Fred Schofield (1887-1917)

An ongoing project to commemorate and research the lives of those who appear on war memorials and rolls of honour in the local area, who served in the military, or whose deaths were linked to conflict.

Huddersfield's Roll of Honour: 1914-1922

The following extract is from Huddersfield's Roll of Honour: 1914-1922 (2014) by J. Margaret Stansfield:

SCHOFIELD, FRED. Private. No 18919. 10th Battalion East Yorkshire Regiment (Hull Commercials). Born Bradley, Huddersfield, 12.8.1887. Son of John and Mary Ann Schofield, 449 Leeds Road, Huddersfield. Employed as a mechanic's labourer by Messrs Sellars and Company. machinists, Manchester Road, Huddersfield. Single. Enlisted 1916. Reported missing, presumed killed, at Oppy Wood on 3.5.1917, aged 29 years. Has no known grave. Commemorated ARRAS MEMORIAL TO THE MISSING.
The following extract is taken from East Yorkshires in the Great War 1914-1918, by Everard Wyrall, '2.5.1917. At 11.30pm the 10th Battalion East Yorkshires moved up to their assembly positions, a new trench which had been dug by the 2nd Division before the Battle of Arleux which had taken place on the 28/29th April. The northern boundary of the frontage of attack allotted to the Battalion was along the southern edge of Oppy Wood to Oppy Support Trench: the southern bounds were along Link Trench to Oppy Support Trench. The latter trench ran from north-west to south-east about 200 yards east of the village. The move forward was carried out in brilliant moonlight and apparently observed by the enemy who, however did not open fire immediately. The Battalion was in position before midnight. Zero hour had been fixed for 3.45am but twice before that hour the enemy very heavily barraged the front line. At 3.45am there was a roar as the British barrage opened: it was timed to advance at 100 yards per 4 minutes. Almost immediately the German guns replied and soon clouds of smoke and dust added their pall to the darkness and it was impossible to see when the barrage lifted from the German trenches. With shells bursting all around them, the air whistling with machine gun and rifle bullets and all the infernal din of the battlefield deafening their ears, into the clouds of dust and smoke the advancing troops disappeared. On the right the 10th East Yorkshires found the German front line strongly held. The assaulting companies had gone forward beyond their barrage but ere they reached the hostiles lines the curtain fire had lifted and they were at once subjected to heavy machine-gun and rifle fire. Hacking at the barbed wire entanglements where they had not been cut by the guns or rushing through gaps which had been made, a considerable number of men of the 10th Battalion undoubtedly got into and beyond the first German line: some even penetrated to the first objective and one gallant man brought back eight prisoners to his own credit. All four Company Commanders had become casualties and the smoke and dust, added to the darkness, made it impossible to see what was going on on the flanks and, indeed, blotted out the objectives. In the struggle for the German first line the barrage had been lost, and it was rolling on far ahead by the time that small parties of men had penetrated the front system. As it was impossible to get forward or consolidate the line, the survivors of the 10th Battalion withdrew to the assembly trench occupied before the attack began and to shell holes in the neighbourhood, where they remained until the night of 3/4th May, for all day long the whole area was swept by artillery and machine-gun fire, whilst the enemy's snipers in Oppy Wood were continually on the watch for anyone who incautiously exposed himself.' 10th East Yorkshires – Attacking strength: 16 Officers, 484 other ranks. Losses: 13 Officers, 223 other ranks.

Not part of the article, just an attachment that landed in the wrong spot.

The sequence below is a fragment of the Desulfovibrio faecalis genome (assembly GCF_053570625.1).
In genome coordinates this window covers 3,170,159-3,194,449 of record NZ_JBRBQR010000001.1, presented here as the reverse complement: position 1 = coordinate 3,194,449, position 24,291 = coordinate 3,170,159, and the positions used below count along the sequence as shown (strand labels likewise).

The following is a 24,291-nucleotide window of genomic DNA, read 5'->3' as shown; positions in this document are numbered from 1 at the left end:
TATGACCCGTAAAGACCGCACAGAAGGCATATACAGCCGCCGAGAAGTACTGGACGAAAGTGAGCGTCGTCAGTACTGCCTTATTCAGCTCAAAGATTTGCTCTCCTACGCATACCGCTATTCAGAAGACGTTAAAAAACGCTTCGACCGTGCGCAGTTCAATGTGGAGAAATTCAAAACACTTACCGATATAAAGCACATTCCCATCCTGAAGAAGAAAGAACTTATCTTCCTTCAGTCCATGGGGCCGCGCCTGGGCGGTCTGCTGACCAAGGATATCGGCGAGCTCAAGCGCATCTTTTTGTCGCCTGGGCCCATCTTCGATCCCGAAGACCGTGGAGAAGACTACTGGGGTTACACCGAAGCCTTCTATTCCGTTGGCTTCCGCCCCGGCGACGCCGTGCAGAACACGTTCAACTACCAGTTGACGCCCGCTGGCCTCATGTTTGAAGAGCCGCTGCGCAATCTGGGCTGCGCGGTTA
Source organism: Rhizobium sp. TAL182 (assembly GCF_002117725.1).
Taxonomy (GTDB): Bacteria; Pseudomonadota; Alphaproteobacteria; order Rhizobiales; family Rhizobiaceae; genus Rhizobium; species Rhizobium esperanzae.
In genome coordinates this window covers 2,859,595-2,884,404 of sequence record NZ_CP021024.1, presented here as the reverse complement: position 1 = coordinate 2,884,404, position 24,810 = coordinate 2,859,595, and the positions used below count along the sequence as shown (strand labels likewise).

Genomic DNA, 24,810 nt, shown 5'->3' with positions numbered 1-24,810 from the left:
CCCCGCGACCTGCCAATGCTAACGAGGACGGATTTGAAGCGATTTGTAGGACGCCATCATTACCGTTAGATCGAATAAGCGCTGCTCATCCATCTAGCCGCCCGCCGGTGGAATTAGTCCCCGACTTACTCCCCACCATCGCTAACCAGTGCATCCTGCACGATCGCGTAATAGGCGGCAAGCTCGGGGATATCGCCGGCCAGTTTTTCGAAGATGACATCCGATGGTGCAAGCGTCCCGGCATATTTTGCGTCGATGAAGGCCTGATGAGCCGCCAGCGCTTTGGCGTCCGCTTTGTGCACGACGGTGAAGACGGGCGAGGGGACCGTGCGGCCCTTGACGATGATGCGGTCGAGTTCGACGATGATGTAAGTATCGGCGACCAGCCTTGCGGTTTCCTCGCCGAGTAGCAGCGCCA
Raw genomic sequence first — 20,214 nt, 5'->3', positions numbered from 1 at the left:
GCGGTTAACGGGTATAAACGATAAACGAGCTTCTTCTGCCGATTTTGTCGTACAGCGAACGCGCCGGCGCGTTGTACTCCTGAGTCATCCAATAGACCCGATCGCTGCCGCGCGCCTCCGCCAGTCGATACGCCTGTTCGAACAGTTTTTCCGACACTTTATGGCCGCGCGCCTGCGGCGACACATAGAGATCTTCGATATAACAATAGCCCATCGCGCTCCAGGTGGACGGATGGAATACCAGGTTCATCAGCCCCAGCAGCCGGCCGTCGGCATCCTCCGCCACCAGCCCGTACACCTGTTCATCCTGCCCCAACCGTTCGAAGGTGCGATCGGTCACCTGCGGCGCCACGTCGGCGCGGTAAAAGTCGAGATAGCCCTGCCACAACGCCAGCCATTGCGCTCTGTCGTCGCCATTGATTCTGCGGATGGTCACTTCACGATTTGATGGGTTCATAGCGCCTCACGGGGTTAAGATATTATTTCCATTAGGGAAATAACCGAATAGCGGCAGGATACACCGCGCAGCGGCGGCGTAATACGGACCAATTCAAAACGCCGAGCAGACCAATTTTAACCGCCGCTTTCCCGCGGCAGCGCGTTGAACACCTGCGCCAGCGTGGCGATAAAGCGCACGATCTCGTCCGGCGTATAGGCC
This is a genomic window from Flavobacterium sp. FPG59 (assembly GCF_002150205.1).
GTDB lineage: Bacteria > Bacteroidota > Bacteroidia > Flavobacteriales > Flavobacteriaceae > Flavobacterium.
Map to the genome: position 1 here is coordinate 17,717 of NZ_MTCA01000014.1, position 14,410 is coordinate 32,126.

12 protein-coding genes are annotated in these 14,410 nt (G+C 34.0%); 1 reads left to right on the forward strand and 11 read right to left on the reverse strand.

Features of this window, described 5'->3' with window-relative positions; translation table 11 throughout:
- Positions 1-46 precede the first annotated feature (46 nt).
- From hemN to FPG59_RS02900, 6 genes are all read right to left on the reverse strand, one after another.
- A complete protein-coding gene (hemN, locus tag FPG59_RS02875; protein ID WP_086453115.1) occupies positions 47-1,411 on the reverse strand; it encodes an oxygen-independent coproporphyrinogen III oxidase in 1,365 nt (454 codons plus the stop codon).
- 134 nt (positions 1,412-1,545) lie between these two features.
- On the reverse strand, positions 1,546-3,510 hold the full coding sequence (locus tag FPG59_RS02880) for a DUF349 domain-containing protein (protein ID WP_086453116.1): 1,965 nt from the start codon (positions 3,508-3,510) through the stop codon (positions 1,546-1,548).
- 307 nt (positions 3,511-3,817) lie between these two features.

Commonwealth War Graves Commission